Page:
In both the play A Doll's House, written in 1879 by Henrik Ibsen and the film, directed in 1973 by Patrick Garland, the main character Nora, played by Claire Bloom, is given the image of a "doll." Through the entire story, one is made to believe that Nora is a little toy that everyone simply plays with but does not take seriously. However, if one takes a deeper look into the work, one will see that maybe it is not that way at all. It becomes clearer that Nora is the smart one that has been misjudged all along, while her husband, Torvald, depicted by Anthony Hopkins, is the real doll.
Every man in Nora's life treated her as if she were his doll toy. She would perform tricks for them, make little noises, and perform for the other men, as her husband wanted. Through the whole story one is made to believe that she is this immature co-dependent woman that relies on her husband and others for everything. She is depicted as weak and incapable of taking care of herself. Torvald seems to have complete control over her very move. She is not allowed to eat certain things, such as macaroons; and she has to beg and put on a squirrel show for Torvald to get money. When one watches all of these things, one forms the opinion of her that she is just a little doll that does not realize that she is being treated poorly.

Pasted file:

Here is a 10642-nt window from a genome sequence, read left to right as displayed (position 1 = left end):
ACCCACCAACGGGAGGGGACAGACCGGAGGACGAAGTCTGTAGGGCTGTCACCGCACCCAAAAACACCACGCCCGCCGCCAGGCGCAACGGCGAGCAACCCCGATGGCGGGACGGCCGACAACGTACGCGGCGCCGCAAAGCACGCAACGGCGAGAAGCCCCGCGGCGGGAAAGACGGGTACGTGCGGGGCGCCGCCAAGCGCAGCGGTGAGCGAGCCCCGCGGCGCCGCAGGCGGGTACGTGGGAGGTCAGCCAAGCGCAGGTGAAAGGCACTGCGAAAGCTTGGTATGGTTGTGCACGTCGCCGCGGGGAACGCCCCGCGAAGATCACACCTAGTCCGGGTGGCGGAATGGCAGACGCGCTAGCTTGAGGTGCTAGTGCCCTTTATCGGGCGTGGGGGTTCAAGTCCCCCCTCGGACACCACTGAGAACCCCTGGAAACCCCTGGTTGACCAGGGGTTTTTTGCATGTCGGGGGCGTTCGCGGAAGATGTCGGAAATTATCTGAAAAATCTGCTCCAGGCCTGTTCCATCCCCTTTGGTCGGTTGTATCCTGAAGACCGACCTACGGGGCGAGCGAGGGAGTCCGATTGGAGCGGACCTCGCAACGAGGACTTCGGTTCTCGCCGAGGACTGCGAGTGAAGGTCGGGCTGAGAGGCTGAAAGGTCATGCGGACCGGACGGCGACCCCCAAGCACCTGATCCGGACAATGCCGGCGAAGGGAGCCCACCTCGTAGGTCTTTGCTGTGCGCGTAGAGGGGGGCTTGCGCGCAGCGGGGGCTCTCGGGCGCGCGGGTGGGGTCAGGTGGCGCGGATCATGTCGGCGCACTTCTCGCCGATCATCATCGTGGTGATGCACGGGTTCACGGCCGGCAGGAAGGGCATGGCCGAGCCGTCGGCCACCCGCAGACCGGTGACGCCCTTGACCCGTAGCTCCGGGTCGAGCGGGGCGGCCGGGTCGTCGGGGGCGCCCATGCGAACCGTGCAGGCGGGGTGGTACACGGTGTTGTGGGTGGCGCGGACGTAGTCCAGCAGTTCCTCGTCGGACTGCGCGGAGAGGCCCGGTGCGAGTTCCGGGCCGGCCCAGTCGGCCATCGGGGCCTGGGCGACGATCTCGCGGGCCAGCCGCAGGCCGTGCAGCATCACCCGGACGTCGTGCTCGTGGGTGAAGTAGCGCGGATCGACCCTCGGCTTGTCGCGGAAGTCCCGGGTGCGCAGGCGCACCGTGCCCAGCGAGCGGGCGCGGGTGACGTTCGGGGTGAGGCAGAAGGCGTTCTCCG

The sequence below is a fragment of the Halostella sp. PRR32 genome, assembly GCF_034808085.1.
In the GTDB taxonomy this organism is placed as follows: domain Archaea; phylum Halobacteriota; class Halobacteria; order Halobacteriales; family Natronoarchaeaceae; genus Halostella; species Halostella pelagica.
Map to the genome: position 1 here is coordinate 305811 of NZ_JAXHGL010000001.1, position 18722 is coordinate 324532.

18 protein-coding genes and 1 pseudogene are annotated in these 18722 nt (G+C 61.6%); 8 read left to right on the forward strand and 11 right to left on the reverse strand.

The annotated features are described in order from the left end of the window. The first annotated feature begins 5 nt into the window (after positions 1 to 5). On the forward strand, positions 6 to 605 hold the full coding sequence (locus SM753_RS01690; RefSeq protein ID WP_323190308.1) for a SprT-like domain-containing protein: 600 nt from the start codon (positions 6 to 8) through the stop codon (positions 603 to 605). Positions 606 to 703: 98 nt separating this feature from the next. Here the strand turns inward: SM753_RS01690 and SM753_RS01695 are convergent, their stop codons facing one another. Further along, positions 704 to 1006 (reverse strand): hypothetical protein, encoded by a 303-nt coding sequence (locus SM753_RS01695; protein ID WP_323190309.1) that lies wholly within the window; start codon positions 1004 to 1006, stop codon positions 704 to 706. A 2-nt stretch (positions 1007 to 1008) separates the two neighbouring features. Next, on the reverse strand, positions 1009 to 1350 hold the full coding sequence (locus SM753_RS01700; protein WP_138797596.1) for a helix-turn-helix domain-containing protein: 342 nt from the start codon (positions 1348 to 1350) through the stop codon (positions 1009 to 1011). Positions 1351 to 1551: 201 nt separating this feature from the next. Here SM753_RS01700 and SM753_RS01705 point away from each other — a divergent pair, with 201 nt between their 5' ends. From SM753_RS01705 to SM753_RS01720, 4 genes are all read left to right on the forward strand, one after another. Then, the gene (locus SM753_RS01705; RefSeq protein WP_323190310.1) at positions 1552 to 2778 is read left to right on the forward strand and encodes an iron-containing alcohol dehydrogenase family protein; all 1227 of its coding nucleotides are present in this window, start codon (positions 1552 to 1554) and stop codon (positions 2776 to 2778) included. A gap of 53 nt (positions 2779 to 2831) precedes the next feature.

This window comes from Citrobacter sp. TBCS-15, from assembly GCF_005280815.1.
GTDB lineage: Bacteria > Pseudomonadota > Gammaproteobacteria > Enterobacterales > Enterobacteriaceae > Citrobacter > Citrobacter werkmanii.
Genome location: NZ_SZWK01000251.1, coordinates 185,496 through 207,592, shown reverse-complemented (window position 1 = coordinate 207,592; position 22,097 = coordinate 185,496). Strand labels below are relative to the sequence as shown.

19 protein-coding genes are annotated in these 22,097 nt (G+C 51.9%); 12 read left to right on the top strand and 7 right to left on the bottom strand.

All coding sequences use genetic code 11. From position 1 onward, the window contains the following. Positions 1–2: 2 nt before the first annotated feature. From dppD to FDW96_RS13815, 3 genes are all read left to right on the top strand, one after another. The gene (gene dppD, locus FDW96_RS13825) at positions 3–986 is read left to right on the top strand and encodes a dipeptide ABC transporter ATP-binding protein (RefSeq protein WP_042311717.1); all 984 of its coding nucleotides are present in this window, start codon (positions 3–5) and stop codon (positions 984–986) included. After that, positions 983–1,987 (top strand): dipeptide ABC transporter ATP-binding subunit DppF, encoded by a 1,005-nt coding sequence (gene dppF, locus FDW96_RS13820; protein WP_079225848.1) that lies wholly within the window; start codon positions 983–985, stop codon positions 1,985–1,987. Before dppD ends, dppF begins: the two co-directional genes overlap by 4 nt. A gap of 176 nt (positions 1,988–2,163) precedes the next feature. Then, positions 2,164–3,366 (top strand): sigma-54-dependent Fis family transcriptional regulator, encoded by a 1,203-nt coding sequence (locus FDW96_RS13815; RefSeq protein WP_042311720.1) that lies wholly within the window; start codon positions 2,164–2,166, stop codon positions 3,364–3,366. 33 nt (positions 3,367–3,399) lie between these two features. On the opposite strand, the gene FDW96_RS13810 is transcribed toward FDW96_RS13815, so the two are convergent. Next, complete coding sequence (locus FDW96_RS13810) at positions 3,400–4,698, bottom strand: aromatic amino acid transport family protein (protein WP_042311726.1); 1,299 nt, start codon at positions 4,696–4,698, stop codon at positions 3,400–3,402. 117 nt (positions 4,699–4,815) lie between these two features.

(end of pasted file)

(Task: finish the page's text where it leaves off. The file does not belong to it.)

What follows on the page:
This is the point that one should take another look. Nora behaves in these ways; but, if one really looks closely at her, one can see something quite different. First of all, she gets what she wants. Yes, she begs for the money as Torvald wants; but does she not end up getting what she wants in turn? We are made to believe that she needs Torvald; but again she takes out a loan herself to take care of her husband, when he is very ill, and is able to pay most of it back without him ever even knowing about it. This to me does not make her ignorant; I think it makes her very smart. She is able to play the game everyone expects her to and look as though she needs help, but in all actuality she is quite capable of taking care of herself.
In the end when she finally has had enough and sees that Torvald is not willing to take care of her the way she had done for him, she tells him she is leaving him. At this moment it is quite ironic it is Torvald that seems to be the one who very much needs Nora, instead of her needing him, as one has been made to believe. In the end the doll that was supposed to be weak and ignorant turns out to be a very smart and brave woman that needs only herself and not a doll husband to play with any longer.